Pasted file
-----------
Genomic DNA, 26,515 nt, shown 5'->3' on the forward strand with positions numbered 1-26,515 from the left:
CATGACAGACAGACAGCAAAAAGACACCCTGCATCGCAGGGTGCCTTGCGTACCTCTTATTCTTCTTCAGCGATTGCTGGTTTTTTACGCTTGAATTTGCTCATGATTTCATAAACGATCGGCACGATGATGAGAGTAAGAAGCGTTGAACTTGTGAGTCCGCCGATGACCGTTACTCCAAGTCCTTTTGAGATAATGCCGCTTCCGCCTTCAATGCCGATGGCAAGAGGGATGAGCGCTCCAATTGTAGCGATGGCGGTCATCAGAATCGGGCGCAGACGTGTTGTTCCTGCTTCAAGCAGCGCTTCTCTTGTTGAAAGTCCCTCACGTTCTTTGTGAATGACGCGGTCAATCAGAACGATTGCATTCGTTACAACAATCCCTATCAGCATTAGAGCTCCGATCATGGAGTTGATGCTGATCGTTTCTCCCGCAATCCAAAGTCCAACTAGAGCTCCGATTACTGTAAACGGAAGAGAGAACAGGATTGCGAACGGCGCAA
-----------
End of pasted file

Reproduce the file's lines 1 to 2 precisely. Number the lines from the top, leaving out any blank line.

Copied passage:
Genomic DNA, 26,515 nt, shown 5'->3' on the forward strand with positions numbered 1-26,515 from the left:
CATGACAGACAGACAGCAAAAAGACACCCTGCATCGCAGGGTGCCTTGCGTACCTCTTATTCTTCTTCAGCGATTGCTGGTTTTTTACGCTTGAATTTGCTCATGATTTCATAAACGATCGGCACGATGATGAGAGTAAGAAGCGTTGAACTTGTGAGTCCGCCGATGACCGTTACTCCAAGTCCTTTTGAGATAATGCCGCTTCCGCCTTCAATGCCGATGGCAAGAGGGATGAGCGCTCCAATTGTAGCGATGGCGGTCATCAGAATCGGGCGCAGACGTGTTGTTCCTGCTTCAAGCAGCGCTTCTCTTGTTGAAAGTCCCTCACGTTCTTTGTGAATGACGCGGTCAATCAGAACGATTGCATTCGTTACAACAATCCCTATCAGCATTAGAGCTCCGATCATGGAGTTGATGCTGATCGTTTCTCCCGCAATCCAAAGTCCAACTAGAGCTCCGATTACTGTAAACGGAAGAGAGAACAGGATTGCGAACGGCGCAA